If you'd like to say something regarding our future plans or the past year, feel free to do so by leaving a comment at Ryan's blog post. Remember to check out the comments on the support forum too – plenty of interesting things have already been said there.

What Comes Next Is The Future

While this isn't about ProcessWire, it's very much related to it, so we wanted to include a special mention of this amazing project in our last issue for 2016. What Comes Next Is The Future is a crowdsourced documentary which tells the story of the web – how it all started, what it became, and what's next.

In this documentary there are numerous interviews from very prominent and very knowledgeable people: Tim Berners-Lee, Jeffrey Zeldman, Denise Jacobs, Jonathan Snook, Eric Meyer, Brad Frost – and many, many others. If you haven't yet had the chance to watch it, we'd strongly recommend that you do that now, even if just to hear what your favorite experts have been up to.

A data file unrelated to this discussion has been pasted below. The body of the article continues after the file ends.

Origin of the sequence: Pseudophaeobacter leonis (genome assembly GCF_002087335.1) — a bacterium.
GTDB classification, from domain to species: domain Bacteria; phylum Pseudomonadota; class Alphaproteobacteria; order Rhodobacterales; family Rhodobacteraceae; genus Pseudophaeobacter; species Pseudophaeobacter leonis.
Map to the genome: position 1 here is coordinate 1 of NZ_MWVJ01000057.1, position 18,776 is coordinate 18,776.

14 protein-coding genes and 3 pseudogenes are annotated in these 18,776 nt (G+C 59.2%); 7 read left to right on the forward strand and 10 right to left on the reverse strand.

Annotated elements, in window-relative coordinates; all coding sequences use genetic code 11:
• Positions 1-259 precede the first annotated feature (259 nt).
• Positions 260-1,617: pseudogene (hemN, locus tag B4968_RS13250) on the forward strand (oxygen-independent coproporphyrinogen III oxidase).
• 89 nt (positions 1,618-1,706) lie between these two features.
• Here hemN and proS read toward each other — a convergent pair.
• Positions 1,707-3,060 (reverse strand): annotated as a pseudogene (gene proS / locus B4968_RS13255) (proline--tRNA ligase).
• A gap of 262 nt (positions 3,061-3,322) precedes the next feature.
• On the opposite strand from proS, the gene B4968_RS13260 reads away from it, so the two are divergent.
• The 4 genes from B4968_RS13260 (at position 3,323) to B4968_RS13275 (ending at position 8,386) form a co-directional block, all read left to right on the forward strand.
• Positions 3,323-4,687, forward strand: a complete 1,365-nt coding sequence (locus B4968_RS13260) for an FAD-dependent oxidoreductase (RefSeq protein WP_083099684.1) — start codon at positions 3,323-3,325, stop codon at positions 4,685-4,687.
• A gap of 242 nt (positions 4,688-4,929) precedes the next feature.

Oh, and did we mention that it's free?

Anyway, we hope that you find the time to watch this documentary, and we also hope that you find it as enjoyable as we did. Have a great time watching it, and feel free to tell us how you liked it at the forum. Thanks!

New module: Custom Inputfield Dependencies

Custom Inputfield Dependencies is a new module by Robin Sallis. This module essentially acts as an intermediary between Hanna Code (which is required in order to use this module) and built-in inputfield dependencies so that you can affect the visibility and make an inputfield required based on output generated by any PHP code via a Hanna Code snippet.